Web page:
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4. Dogs: Respecting Perception and Personality

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pp. 134-183

Now I turn to animal beings with whom many people have relation-ships. One estimate says that there are almost as many cats and dogs in households as televisions (Serpell, Company of Animals 19). In 1986 there were an estimated 48 million dogs in the United States, and today that number is roughly 74.8 million (xxi 9). As they do with horses, some animal advocates see human relationships with dogs as a kind of slavery. ...

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5. Cats: Respecting Playfulness and Personality

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pp. 184-216

Cats have a complicated history. They have been vilified as instruments of the devil, been blamed for the plague, and been considered in many superstitious beliefs as harbingers of bad luck. Yet, they are popular pets. In the United States in particular, cats have gone from being a witch’s companion to being the most numerous pet. Nevertheless, their past still haunts them. Shelters report that it is harder to find homes for ...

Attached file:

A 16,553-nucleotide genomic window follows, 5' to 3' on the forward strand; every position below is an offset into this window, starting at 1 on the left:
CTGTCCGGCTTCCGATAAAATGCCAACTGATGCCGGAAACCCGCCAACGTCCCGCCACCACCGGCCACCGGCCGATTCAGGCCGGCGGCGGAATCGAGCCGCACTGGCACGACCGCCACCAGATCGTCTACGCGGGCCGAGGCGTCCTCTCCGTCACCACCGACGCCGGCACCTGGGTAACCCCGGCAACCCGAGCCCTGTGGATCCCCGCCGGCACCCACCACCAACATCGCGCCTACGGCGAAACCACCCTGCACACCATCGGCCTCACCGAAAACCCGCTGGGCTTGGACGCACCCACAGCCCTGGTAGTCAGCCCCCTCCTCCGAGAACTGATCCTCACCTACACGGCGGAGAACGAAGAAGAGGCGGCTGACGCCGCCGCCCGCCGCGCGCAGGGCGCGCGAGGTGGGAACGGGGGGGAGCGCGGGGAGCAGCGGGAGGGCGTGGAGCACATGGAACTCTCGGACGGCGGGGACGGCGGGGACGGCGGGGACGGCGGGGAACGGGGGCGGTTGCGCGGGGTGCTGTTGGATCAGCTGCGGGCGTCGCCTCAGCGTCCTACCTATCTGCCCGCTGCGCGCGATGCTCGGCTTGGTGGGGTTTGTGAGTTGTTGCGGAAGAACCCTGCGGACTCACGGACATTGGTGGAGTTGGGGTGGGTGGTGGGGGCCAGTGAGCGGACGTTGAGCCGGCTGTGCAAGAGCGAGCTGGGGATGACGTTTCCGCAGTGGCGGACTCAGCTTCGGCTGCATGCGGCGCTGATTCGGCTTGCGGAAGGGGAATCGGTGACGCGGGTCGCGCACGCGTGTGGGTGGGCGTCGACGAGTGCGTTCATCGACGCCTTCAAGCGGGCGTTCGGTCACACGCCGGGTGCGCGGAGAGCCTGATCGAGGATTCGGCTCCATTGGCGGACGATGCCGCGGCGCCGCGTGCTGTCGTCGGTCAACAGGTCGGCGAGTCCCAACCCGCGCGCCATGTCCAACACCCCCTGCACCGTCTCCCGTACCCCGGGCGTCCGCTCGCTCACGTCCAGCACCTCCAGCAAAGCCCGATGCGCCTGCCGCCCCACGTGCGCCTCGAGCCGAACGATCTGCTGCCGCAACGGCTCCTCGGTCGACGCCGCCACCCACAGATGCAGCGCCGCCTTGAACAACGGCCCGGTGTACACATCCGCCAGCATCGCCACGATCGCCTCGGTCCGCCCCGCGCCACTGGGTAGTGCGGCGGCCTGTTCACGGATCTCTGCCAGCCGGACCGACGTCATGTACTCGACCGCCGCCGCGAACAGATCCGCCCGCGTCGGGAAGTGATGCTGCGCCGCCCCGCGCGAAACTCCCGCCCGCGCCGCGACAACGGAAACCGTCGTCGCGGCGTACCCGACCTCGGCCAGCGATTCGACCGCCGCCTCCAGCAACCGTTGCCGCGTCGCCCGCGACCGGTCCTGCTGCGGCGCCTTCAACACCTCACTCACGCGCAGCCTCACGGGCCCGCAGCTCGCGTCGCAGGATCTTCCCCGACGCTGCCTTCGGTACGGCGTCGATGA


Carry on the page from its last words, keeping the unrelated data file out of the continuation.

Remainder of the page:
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Conclusion: Making Things Better

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pp. 217-232

So far I have examined a variety of relationships between human beings and some other animal beings commonly considered as pets. I have examined some practices and activities that can be harmful for these other animal beings. This harm is very real and very possible for individual horses, dogs, and cats. They have some legal protections, but they are ultimately dependent on the good will of the humans with whom they ...

Bibliography

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pp. 233-242

Index

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pp. 243-247

American Philosophy

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pp. 263-264


E-ISBN-13: 9780823251162
Print-ISBN-13: 9780823251148
Print-ISBN-10: 0823251144

Page Count: 264
Illustrations: 15 b/w
Publication Year: 2013

Edition: Cloth
Series Title: American Philosophy (FUP)